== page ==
On cross-examination, Dr. Muenker stated that aside from the fact that in-service days are typically geared toward providing continuing-education credits, there were no requirements setting minimum standards for the agenda of an in-service day. Additionally, he acknowledged receipt of President Boyd's June 11 emails. (R.R. at 120a-21a.)

In support of the Federation's grievance, President Boyd, who also serves as a biology teacher for the District, stated that after she advised Dr. Muenker that the staff was prepared to return to work on June 12th, he advised that the District would reopen on the 13th. In follow up, President Boyd suggested an in-service day, but was informed by a District representative that " the staff would return when the students were scheduled to return, on the 13th." (R.R. at 121a.)

Following the hearing, the Arbitrator issued an order (Award) sustaining the grievance and directing the District to make the Federation's members whole for any lost wages they incurred with regard to June 12, 2012. The Arbitrator reasoned that the District effectuated a constructive lockout on June 12th by disallowing its staff to return to work. While recognizing that Section 1101-A of the Code[7] provides an exception for closures that are not to be considered lockouts, the Arbitrator concluded that the District's conduct did not fall within the exception's language because the exception pertains only to cancellations at the beginning of a strike and not at the end of a strike, as occurred here.

Further, the Arbitrator concluded that the District breached the implied covenant of good faith and fair dealing when it precluded the Federation's members from working on June 12, 2012, and thereby precluded them from being paid for working the contractual " normal work year" under Article X, Section 10-26 of the

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CBA.[8] While finding that Dr. Muenker provided compelling testimony as to why the District was not prepared to receive students on June 12th, the Arbitrator emphasized that Dr. Muenker failed to so much as consult his cabinet members or other administrators regarding whether it would have been productive for the staff to have an in-service day and therefore " did not exhibit any effort to investigate" possibilities other than total closure on June 12th. (R.R. at 130a.)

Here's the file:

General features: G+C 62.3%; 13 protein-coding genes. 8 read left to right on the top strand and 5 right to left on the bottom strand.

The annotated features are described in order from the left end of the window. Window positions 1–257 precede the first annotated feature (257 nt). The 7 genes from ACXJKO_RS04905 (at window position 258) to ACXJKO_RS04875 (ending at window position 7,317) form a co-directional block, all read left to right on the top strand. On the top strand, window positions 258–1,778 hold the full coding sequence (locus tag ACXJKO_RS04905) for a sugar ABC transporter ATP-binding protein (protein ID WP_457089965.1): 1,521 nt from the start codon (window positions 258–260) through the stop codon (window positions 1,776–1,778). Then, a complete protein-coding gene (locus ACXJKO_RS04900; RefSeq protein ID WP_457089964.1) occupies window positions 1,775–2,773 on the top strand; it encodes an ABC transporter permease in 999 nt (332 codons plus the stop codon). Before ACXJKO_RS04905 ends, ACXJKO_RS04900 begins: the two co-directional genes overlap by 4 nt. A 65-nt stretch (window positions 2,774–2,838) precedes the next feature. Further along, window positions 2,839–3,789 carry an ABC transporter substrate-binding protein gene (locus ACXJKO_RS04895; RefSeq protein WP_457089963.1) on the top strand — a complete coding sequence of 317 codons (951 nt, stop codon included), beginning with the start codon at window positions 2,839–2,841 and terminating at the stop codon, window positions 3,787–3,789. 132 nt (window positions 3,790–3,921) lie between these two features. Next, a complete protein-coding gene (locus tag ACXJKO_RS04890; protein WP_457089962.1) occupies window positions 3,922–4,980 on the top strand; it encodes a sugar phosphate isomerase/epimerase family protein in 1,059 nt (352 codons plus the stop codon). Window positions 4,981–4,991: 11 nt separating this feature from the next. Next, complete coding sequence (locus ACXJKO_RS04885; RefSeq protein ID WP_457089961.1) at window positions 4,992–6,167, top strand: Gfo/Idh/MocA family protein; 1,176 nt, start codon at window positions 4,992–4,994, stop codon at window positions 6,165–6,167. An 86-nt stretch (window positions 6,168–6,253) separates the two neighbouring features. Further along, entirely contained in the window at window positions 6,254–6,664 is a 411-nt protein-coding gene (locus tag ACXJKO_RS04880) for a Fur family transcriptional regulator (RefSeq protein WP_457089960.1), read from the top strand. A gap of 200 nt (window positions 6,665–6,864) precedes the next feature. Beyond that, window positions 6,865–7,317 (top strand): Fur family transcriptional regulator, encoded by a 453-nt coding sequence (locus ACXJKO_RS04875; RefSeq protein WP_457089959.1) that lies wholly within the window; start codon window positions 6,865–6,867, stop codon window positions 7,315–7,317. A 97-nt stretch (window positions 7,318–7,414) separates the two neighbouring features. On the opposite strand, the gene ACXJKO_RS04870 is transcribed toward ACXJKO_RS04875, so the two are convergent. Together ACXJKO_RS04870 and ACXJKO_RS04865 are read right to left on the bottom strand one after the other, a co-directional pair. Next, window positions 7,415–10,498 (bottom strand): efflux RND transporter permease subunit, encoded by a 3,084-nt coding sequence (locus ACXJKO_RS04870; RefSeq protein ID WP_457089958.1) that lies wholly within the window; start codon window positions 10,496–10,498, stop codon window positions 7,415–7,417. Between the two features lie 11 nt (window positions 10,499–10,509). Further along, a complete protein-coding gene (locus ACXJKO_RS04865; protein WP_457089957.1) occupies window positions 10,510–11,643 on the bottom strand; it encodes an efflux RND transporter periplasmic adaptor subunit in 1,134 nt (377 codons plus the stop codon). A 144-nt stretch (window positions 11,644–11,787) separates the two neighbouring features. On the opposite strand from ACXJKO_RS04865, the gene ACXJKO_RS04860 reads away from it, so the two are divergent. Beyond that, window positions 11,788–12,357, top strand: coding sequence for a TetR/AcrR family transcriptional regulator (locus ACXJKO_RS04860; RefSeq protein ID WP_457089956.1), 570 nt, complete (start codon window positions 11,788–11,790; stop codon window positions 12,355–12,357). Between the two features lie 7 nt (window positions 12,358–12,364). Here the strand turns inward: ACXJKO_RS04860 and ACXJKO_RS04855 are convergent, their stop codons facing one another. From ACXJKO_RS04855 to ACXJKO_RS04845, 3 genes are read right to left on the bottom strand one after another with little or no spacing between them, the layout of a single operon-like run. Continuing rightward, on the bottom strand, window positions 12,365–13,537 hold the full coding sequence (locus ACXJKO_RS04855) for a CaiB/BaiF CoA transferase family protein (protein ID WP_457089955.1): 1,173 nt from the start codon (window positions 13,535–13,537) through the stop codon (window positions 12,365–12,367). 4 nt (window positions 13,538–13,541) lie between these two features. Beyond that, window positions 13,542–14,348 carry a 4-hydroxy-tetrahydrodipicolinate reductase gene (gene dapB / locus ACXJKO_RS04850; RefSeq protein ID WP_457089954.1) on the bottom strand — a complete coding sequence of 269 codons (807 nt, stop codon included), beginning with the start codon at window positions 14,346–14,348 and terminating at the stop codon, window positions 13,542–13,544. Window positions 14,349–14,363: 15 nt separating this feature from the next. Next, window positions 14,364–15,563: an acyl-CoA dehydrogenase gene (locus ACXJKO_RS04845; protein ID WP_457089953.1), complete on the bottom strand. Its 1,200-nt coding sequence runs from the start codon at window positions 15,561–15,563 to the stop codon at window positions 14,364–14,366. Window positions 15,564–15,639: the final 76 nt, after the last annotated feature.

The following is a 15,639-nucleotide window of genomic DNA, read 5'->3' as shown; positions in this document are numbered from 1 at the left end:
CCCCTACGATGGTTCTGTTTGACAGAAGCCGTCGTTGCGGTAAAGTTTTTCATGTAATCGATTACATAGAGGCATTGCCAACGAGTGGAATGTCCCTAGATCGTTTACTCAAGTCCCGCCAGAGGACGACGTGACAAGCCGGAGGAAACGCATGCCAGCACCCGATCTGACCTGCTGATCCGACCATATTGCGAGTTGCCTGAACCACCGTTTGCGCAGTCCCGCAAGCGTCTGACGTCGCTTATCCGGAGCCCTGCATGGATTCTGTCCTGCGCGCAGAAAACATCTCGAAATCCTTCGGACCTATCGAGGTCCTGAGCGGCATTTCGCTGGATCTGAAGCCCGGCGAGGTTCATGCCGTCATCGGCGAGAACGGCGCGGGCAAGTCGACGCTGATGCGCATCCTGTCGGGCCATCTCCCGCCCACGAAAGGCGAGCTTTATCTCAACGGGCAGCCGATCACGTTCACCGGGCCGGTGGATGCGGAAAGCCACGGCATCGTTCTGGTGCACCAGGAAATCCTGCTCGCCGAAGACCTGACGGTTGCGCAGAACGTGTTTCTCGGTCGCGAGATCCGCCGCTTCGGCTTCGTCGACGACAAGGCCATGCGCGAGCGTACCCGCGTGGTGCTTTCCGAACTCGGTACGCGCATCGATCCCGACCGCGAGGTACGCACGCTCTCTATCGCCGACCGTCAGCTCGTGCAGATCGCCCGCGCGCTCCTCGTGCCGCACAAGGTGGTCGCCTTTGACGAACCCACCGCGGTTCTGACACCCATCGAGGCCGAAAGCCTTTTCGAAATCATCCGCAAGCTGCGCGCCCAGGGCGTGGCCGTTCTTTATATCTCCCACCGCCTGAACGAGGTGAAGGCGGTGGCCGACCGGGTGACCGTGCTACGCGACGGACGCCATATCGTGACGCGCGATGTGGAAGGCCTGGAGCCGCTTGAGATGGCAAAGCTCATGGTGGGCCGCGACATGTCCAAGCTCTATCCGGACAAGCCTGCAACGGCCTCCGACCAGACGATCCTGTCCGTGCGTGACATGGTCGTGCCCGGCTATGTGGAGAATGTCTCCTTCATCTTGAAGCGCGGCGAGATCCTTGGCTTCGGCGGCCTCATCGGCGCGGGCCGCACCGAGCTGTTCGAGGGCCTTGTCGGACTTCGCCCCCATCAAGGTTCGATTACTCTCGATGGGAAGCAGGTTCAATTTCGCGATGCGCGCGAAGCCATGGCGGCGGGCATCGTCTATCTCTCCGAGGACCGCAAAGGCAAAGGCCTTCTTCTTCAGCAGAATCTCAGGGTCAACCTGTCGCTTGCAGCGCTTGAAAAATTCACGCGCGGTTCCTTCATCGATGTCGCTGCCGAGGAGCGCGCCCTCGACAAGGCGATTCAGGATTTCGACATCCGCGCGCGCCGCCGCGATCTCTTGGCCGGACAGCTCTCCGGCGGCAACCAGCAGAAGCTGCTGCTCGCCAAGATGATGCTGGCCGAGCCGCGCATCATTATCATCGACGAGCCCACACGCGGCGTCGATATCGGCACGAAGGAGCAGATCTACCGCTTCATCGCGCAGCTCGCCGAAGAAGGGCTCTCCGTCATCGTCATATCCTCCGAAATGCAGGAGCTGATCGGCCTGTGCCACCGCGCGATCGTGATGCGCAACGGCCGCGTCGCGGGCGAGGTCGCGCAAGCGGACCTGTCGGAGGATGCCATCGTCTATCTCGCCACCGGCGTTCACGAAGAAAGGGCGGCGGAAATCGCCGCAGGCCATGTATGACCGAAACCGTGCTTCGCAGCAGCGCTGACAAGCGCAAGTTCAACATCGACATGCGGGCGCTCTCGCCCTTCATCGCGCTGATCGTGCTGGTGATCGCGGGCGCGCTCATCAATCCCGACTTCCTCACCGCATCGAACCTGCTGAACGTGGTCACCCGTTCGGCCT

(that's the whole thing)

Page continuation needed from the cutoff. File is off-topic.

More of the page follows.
Trial Court

The District subsequently filed a petition to vacate the Award with the trial court, contending that it does not draw its essence from the CBA and violates public policy insofar as the Arbitrator found that: (1) Dr. Muenker was required to confer with his cabinet prior to deciding that the staff would not work on June 12, 2012; (2) a constructive lockout occurred on June 12, 2012; (3) the District violated the covenant of good faith and fair dealing; and (4) the District was obligated to schedule a work day on June 12, 2012, and pay its staff for the day.

Applying the essence test,[9] the trial court found that the issue concerning wages and compensation due for June 12, 2012, fell within the terms of the CBA, specifically Article X, Sections 10-25 and 10-26 dealing with the normal work day and normal work year.

Regarding the second prong of the essence test, the trial court determined that the Award could be construed as being rationally derived from the CBA. The trial court explained that the Arbitrator's interpretation of Section 1101-A was based upon the plain language of the CBA and was not contrary to law. The trial court concluded that the Arbitrator's finding that the District violated the implied covenant of good faith and fair dealing was based on the District's violation of Article X, Section 10-26 setting the work year. Finally, the trial court clarified that the Arbitrator did not conclude the District was required to schedule a work day on June 12, 2012, but only to use due diligence

Page 474

in considering whether the day should be used ...